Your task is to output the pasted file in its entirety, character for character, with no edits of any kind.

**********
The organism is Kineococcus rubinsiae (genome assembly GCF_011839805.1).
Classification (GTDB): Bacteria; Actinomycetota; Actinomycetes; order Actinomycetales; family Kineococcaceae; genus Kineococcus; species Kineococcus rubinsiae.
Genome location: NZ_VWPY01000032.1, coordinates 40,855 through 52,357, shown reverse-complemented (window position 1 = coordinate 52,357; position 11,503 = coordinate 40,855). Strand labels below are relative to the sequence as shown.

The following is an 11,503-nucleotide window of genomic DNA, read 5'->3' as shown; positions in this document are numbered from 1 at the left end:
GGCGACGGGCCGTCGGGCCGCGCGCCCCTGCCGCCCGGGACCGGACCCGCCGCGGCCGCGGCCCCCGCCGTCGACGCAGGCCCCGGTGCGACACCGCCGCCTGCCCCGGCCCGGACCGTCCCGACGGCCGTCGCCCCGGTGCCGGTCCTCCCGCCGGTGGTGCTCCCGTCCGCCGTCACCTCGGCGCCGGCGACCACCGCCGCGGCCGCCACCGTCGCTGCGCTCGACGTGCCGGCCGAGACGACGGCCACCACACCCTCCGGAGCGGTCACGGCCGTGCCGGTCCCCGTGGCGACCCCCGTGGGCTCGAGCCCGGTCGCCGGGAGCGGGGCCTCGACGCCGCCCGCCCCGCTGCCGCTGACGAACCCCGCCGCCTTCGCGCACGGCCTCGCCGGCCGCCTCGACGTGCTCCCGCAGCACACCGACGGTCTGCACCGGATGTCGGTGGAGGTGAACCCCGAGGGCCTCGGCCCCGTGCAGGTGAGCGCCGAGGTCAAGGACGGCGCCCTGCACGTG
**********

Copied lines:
The organism is Kineococcus rubinsiae (genome assembly GCF_011839805.1).
Classification (GTDB): Bacteria; Actinomycetota; Actinomycetes; order Actinomycetales; family Kineococcaceae; genus Kineococcus; species Kineococcus rubinsiae.
Genome location: NZ_VWPY01000032.1, coordinates 40,855 through 52,357, shown reverse-complemented (window position 1 = coordinate 52,357; position 11,503 = coordinate 40,855). Strand labels below are relative to the sequence as shown.

The following is an 11,503-nucleotide window of genomic DNA, read 5'->3' as shown; positions in this document are numbered from 1 at the left end:
GGCGACGGGCCGTCGGGCCGCGCGCCCCTGCCGCCCGGGACCGGACCCGCCGCGGCCGCGGCCCCCGCCGTCGACGCAGGCCCCGGTGCGACACCGCCGCCTGCCCCGGCCCGGACCGTCCCGACGGCCGTCGCCCCGGTGCCGGTCCTCCCGCCGGTGGTGCTCCCGTCCGCCGTCACCTCGGCGCCGGCGACCACCGCCGCGGCCGCCACCGTCGCTGCGCTCGACGTGCCGGCCGAGACGACGGCCACCACACCCTCCGGAGCGGTCACGGCCGTGCCGGTCCCCGTGGCGACCCCCGTGGGCTCGAGCCCGGTCGCCGGGAGCGGGGCCTCGACGCCGCCCGCCCCGCTGCCGCTGACGAACCCCGCCGCCTTCGCGCACGGCCTCGCCGGCCGCCTCGACGTGCTCCCGCAGCACACCGACGGTCTGCACCGGATGTCGGTGGAGGTGAACCCCGAGGGCCTCGGCCCCGTGCAGGTGAGCGCCGAGGTCAAGGACGGCGCCCTGCACGTG